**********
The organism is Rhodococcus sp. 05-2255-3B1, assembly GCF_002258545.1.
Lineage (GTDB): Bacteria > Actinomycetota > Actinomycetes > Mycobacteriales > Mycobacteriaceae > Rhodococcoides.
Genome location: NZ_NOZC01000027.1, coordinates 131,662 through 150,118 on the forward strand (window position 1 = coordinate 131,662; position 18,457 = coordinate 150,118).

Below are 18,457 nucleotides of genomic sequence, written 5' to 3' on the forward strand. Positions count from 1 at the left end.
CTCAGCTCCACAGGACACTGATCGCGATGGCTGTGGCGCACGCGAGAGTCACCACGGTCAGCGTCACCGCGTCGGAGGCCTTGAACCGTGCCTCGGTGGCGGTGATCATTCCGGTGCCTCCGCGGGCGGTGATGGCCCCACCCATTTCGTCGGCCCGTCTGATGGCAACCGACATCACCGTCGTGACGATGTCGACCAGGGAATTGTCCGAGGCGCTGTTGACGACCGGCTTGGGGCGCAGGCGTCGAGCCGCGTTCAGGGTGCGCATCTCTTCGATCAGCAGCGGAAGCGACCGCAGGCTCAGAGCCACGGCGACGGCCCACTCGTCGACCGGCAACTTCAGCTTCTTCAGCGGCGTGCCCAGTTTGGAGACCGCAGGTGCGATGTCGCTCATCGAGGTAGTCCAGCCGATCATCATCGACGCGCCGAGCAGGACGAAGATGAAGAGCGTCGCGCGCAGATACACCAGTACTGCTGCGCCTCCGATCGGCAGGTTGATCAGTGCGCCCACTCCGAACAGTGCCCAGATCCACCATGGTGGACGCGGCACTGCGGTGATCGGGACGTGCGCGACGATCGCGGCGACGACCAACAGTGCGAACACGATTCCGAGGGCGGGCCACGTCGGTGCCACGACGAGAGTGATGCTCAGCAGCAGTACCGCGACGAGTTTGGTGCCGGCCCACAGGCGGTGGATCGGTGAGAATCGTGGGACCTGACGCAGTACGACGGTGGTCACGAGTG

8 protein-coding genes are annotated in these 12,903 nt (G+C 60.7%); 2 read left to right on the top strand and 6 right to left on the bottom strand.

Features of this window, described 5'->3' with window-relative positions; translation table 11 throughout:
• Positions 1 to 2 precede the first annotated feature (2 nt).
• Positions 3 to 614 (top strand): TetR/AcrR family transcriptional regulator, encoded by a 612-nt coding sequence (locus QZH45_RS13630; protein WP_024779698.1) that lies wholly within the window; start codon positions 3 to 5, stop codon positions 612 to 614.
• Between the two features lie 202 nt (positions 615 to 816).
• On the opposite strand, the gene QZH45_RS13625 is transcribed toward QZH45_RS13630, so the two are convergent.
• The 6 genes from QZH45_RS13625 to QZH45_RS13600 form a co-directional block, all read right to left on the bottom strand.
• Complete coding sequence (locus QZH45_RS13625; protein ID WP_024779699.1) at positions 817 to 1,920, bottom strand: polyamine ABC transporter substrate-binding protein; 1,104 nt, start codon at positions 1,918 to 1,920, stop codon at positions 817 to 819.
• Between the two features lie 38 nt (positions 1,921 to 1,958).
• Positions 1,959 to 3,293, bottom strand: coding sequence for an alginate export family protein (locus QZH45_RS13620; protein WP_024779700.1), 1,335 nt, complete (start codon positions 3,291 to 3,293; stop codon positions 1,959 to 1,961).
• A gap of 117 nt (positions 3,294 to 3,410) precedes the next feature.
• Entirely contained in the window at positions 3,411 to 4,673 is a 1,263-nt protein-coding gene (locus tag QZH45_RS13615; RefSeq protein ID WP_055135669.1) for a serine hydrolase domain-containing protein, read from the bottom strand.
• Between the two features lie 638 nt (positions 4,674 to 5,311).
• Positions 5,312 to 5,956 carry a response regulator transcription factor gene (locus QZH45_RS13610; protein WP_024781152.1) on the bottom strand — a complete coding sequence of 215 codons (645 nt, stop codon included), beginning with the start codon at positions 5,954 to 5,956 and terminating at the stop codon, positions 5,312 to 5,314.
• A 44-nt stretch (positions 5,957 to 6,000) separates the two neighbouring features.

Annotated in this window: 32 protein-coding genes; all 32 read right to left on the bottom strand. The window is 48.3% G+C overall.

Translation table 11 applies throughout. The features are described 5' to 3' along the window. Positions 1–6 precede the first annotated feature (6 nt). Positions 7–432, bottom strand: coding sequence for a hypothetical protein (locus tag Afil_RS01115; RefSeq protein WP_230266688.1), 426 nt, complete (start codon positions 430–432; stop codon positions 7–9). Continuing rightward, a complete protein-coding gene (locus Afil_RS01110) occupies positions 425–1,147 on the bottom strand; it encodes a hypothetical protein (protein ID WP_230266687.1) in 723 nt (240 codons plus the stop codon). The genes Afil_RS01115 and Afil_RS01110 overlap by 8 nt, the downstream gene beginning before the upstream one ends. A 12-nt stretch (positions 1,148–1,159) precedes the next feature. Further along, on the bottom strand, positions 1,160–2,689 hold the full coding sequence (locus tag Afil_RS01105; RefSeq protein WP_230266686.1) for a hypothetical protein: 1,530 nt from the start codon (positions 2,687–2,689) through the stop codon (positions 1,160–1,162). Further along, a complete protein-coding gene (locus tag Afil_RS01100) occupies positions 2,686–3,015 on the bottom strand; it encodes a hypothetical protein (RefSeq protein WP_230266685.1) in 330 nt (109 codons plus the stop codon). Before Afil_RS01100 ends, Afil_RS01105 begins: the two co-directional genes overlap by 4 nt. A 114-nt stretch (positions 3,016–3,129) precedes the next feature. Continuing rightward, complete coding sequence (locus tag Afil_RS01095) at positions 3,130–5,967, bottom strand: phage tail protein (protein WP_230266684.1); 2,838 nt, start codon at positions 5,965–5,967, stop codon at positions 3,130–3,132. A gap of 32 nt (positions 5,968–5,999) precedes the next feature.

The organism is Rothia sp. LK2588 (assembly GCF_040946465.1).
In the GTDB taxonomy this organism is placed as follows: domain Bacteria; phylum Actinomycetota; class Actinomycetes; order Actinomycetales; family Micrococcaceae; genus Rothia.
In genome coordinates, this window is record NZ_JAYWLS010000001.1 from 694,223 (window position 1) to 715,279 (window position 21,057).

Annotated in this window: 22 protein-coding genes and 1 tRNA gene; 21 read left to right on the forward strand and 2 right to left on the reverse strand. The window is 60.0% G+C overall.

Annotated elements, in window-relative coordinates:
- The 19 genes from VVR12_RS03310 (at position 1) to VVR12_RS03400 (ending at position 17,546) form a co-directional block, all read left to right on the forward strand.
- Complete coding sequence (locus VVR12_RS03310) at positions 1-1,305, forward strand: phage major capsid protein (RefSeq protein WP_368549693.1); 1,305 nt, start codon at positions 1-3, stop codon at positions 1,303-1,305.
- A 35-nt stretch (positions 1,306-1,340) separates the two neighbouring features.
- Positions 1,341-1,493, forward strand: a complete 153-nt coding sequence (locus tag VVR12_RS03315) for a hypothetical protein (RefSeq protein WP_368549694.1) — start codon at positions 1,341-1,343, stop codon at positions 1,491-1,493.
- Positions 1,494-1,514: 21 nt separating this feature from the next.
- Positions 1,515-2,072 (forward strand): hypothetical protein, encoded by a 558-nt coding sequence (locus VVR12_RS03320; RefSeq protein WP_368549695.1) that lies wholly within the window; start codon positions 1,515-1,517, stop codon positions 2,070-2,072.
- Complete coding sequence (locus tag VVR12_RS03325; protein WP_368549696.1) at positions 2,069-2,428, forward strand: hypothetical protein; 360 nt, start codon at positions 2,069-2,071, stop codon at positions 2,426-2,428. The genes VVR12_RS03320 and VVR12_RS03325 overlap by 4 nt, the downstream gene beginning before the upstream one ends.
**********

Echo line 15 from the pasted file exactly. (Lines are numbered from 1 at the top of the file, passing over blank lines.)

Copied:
• Positions 1,959 to 3,293, bottom strand: coding sequence for an alginate export family protein (locus QZH45_RS13620; protein WP_024779700.1), 1,335 nt, complete (start codon positions 3,291 to 3,293; stop codon positions 1,959 to 1,961).